Arizona’s Flotsam and Jetsam are firmly entrenched in the ‘should-have-been-massive’ file. Their seminal 1986 debut Doomsday for the Deceiver was a game changer and its follow up No Place for Disgrace solidified their standing in the thrash world. The aptly titled When the Storm Comes Down saw the group continue on an upward trajectory however when the storm did hit in the shape of grunge the whole musical landscape changed. Unlike some of their peers Flotsam and Jetsam never jumped ship but the market for adrenaline-infused thrash shrunk significantly and in truth the turmoil in the music industry did knock the band off their stride.
After a mid-career wobble Flotsam and Jetsam made a stunning return to form with their critically acclaimed 2016 eponymous opus which easily rivalled their early efforts. It found the band at their pinnacle and like many self-titled albums it proved to be something of a rebirth. The End of Chaos continues very much in that spirit but fans shouldn’t worry as the band haven’t tampered with their formula too much. It’s the same Flotsam and Jetsam only more streamlined: gone are the acoustic interludes and epic songs (only two tracks barely break the five minute mark) and the resulting album benefits immensely. Subsequently The End of Chaos sounds more direct and muscular and it finds Flotsam rejuvenated and playing with a renewed hunger.
With the briefest of intros album opener ‘Prisoner of Time’ races out of the blocks and it’s the perfect statement of intent. Thundering drums, some fine shredding and a meaty riff create a perfect maelstrom before the song settles into a rather tasty thrash/power metal hybrid and it’s a foot-on-the-monitor, pedal-to-the-metal thrasher of the finest order. Next track and latest single ‘Control’ ups the ante with new drummer Ken Mary (Fifth Angel, Alice Cooper) putting his stamp on proceedings and his busy style, with lots of rolls and fills, really powers the song. In the blistering ‘Recover’ we can hear Flotsam’s unquestionable influence on bands like Blind Guardian and Gama Bomb who carry the flame that Flotsam and Jetsam ignited many moons ago.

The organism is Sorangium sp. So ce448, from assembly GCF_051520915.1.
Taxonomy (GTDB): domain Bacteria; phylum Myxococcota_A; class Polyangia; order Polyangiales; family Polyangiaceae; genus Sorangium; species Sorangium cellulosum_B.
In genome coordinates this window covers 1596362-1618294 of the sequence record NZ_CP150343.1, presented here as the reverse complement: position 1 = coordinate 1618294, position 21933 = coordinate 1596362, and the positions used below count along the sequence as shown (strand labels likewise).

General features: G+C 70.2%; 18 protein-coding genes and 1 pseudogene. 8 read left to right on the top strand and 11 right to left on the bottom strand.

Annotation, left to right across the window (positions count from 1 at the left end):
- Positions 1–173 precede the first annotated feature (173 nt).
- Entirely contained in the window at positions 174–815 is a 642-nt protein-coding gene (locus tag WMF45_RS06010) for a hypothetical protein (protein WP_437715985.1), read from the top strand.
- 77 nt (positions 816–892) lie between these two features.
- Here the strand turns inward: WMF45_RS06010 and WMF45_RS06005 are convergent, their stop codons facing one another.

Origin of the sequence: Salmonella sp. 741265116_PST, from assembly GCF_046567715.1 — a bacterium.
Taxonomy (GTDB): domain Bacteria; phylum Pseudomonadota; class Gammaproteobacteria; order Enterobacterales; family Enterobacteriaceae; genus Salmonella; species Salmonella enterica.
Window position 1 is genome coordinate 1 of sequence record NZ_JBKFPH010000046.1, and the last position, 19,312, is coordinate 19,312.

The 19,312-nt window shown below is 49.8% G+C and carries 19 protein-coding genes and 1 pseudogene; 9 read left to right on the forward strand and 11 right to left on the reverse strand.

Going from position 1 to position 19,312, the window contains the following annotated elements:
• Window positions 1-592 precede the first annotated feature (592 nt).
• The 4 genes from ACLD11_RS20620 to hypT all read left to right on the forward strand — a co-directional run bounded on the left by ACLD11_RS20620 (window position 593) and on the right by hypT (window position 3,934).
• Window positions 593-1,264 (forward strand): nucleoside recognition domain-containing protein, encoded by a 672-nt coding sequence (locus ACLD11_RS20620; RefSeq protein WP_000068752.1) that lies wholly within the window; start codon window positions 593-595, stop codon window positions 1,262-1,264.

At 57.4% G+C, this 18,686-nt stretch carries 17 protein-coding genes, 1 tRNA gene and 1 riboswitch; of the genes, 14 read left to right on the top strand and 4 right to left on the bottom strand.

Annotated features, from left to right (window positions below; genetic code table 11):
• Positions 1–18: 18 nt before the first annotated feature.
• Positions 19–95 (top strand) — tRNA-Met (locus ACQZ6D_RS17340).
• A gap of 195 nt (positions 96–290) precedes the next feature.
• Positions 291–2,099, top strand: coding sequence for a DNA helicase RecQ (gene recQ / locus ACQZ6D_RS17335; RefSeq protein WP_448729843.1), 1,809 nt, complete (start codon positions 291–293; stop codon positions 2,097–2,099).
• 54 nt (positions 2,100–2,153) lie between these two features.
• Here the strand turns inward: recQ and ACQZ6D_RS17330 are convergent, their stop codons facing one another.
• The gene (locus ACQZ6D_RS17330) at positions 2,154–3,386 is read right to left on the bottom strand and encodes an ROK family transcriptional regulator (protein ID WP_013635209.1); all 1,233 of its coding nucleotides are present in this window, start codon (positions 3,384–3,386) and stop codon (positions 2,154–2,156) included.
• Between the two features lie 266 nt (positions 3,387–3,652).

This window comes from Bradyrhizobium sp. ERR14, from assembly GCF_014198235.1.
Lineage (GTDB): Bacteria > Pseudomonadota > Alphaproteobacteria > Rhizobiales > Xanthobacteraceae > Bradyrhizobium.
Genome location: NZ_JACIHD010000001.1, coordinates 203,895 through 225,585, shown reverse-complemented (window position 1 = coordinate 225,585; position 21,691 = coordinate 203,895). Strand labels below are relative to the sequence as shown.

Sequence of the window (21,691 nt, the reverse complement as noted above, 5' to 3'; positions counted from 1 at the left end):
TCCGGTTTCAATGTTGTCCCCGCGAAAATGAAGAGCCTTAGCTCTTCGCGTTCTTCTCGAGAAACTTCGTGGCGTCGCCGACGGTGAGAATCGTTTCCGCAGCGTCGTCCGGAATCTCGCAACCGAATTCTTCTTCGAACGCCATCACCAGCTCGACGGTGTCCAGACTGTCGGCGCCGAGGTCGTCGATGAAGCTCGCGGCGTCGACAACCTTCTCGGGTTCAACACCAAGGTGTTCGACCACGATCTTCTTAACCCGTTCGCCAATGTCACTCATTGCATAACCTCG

Still led by irrepressible vocalist Eric “A.K.” Knutson along with original guitarist Michael Gilbert and with long term bassist Michael Spencer back in the fold it’s obvious Flotsam and Jetsam share a real chemistry that borders on telepathy. Throughout the album the band are tight as a beating drum and the pace never lets up. Each track is delivered like an adrenaline charged warhead and while some might bemoan the lack of variety there’s plenty of neat time changes to keep things interesting. From the groove laden ‘Demolition Man’ to the addictive hook of ‘Architects of Hate’ the album has a unified feel and hangs together as a whole primarily due to Jacob Hansen’s even handed production. While I do miss the rough edge of Doomsday there’s no denying that the sheen applied here enhances the bands aggression and The End of Chaos approaches the listener like a runaway juggernaut.
‘Slowly Insane’ features some excellent guitar dualling between Michael Spencer and Steve Conley very much in the tradition of Iron Maiden and Judas Priest only faster and stamped with their own inimitable style. “I bet you didn’t see that one coming, Right between the eyes” Knutson sings on ‘Unwelcome Surprise’. And certainly many will be astonished that The End of Chaos is played with such a youthful exuberance by a band who are well into their third decade. The lyrics throughout this album veer between realism and fantasy and the former work very well, especially on the tale of nuclear armageddon ‘Survive’. However on ‘Prepare For Chaos’ the capricious lyrics sound a tad forced. Flotsam and Jetsam always had a gritty, street-level quality so those tracks which deal with life’s tribulations carry far more weight.
‘The End’ closes this twelve track thrasher in suitably frantic fashion, it’s the sound of a band battle scarred but unbeaten with a middle finger raised to the fickle music industry. Why Flotsam and Jetsam never entered metal’s top tier shall remain a mystery but it has allowed them to operate with a degree of autonomy and produce consistently good work without pandering to fads and trends. And on the evidence of The End of Chaos this is just the beginning.
Reviewed by Peter Dennis
- Prisoner of Time
- Prepare For Chaos
- Slowly Insane
- Architects of Hate
- Demolition Man
- Unwelcome Surprise
- Snake Eye
- Good or Bad
- The End